"I spread the word wherever I go about being vigilant and proactive about colon cancer."
As an experienced pediatric nurse, Katy Duggan prided herself on the observational skills, vigilance and proactivity that had kept her patients safe. Despite these skills, Duggan missed the most important diagnosis of her life: her own colon cancer.
When she was diagnosed, she was stunned that she had missed the signs and symptoms. She chalked the fatigue up to long hours at work and figured the traces of blood in her stool were due to hemorrhoids. It wasn't until a bout of severe constipation led to emergency surgery that her doctors discovered a large, cancerous tumor in her sigmoid colon.
Today, after successful surgery and chemotherapy, Duggan remains cancer-free and is back at work.
She's also helping researchers better understand the disease by participating in Fred Hutch's CORE (Colorectal Research in Epidemiology) Family Studies, which seek to find out why people develop colon cancer. These studies depend on colon-cancer survivors like Duggan, their relatives, as well as individuals who have not had colorectal cancer to help investigate factors such as lifestyle, environment, ethnic background and genetics that may influence colon-cancer risk.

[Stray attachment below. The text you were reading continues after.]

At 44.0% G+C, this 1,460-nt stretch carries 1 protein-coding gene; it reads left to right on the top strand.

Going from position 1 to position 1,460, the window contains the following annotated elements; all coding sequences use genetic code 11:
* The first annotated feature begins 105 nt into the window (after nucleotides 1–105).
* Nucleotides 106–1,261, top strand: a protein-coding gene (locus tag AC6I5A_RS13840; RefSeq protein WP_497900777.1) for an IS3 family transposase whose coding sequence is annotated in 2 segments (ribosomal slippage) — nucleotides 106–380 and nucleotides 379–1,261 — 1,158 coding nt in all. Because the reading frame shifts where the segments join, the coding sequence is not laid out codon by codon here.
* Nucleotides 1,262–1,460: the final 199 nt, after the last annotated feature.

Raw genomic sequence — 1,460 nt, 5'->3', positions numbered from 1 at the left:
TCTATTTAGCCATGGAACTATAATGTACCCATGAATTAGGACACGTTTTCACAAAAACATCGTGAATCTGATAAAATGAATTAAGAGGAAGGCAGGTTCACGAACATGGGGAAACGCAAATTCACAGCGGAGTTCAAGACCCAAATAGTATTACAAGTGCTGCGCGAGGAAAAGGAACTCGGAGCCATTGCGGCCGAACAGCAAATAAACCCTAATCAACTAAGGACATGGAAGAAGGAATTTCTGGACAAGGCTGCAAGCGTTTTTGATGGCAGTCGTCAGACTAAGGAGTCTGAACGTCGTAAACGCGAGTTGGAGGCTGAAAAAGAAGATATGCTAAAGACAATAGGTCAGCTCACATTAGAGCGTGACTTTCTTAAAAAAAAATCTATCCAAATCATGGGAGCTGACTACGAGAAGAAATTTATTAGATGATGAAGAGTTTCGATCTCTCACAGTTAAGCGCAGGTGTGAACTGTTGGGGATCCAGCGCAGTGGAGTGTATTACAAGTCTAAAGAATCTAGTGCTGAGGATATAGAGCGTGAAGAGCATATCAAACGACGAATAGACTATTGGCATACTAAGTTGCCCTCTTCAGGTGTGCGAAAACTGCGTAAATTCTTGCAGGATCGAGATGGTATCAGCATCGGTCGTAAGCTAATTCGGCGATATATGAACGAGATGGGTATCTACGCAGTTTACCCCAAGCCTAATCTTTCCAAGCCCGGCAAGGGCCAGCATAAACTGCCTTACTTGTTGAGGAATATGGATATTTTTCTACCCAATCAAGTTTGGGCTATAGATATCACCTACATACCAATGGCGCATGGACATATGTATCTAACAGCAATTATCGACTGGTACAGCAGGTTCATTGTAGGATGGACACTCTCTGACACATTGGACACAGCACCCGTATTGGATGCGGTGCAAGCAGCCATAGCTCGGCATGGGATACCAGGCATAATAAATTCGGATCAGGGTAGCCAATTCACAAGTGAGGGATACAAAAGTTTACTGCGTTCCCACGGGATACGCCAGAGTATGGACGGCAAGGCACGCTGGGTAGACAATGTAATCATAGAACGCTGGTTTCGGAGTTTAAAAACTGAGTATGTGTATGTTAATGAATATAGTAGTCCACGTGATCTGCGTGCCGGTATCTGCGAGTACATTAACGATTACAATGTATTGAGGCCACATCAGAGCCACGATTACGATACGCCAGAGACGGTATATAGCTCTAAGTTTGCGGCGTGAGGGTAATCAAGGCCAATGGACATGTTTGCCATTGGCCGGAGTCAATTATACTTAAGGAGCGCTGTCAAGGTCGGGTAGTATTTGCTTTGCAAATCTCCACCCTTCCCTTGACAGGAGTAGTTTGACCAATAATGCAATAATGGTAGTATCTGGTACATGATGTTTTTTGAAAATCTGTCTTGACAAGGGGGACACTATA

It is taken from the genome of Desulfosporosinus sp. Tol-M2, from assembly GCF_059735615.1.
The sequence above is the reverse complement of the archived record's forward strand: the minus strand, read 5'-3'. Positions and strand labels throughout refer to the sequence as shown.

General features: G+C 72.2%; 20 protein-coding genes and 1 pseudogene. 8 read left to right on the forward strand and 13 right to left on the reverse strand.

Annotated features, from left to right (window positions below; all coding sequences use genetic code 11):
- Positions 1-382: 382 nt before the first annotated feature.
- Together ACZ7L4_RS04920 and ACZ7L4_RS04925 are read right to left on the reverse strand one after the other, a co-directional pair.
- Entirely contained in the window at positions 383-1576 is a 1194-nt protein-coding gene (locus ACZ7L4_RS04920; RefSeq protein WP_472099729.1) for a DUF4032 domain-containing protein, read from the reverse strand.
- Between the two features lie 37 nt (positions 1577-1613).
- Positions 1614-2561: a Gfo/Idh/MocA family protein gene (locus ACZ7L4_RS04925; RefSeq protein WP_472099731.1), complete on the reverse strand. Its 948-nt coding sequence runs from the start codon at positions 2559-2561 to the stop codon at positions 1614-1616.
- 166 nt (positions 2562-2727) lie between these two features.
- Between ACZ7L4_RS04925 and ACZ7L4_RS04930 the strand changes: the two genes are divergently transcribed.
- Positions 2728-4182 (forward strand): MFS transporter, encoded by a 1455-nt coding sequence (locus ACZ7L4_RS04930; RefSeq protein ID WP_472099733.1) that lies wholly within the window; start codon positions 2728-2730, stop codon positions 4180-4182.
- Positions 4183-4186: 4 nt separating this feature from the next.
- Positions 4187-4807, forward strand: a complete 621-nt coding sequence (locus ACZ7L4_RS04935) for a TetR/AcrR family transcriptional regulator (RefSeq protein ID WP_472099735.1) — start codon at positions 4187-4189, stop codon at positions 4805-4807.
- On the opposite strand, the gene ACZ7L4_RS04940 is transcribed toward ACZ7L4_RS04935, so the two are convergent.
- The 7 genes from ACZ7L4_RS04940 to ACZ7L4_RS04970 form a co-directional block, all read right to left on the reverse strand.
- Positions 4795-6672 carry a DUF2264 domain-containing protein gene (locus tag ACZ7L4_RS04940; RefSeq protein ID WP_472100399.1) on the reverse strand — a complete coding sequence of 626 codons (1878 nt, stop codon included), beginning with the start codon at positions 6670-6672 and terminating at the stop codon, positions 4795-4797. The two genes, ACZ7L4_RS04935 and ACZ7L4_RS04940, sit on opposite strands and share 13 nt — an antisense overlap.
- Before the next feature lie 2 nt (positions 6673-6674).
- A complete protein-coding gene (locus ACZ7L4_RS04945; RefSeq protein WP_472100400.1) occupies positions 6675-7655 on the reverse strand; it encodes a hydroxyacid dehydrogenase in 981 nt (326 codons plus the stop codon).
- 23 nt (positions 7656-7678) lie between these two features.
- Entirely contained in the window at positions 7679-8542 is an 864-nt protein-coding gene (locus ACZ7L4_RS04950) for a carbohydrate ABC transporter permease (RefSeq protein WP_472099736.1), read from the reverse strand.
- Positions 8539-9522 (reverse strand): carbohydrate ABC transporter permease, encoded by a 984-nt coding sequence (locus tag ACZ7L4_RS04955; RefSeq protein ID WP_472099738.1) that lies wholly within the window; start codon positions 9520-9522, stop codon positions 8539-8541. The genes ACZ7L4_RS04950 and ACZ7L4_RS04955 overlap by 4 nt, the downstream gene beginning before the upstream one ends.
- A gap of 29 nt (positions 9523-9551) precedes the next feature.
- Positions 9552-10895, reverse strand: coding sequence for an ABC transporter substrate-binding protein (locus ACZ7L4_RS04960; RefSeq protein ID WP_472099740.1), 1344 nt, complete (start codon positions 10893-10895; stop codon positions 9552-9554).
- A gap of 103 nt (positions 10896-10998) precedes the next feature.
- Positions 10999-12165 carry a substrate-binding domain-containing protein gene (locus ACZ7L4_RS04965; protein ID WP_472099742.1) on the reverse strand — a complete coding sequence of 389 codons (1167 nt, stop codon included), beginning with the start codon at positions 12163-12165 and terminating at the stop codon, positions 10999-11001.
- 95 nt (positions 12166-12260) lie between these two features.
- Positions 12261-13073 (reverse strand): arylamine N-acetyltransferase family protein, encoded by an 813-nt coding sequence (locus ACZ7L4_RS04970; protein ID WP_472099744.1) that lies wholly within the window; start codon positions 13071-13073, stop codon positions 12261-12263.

As a CORE participant Duggan took a telephone survey about her health background and lifestyle, provided blood and saliva samples and granted permission for the study investigators to review samples of her tumor tissue that were removed during surgery. She also will complete a short written survey every couple of years to make sure her medical history and contact information are current.
Through the involvement of people like Duggan, researchers hope to improve methods of prevention, detection and treatment of the disease, the second deadliest cancer in the United States in both men and women.
"In addition to supporting cancer research by participating in the CORE studies," said Duggan, "I spread the word wherever I go about being vigilant and proactive about colon cancer."
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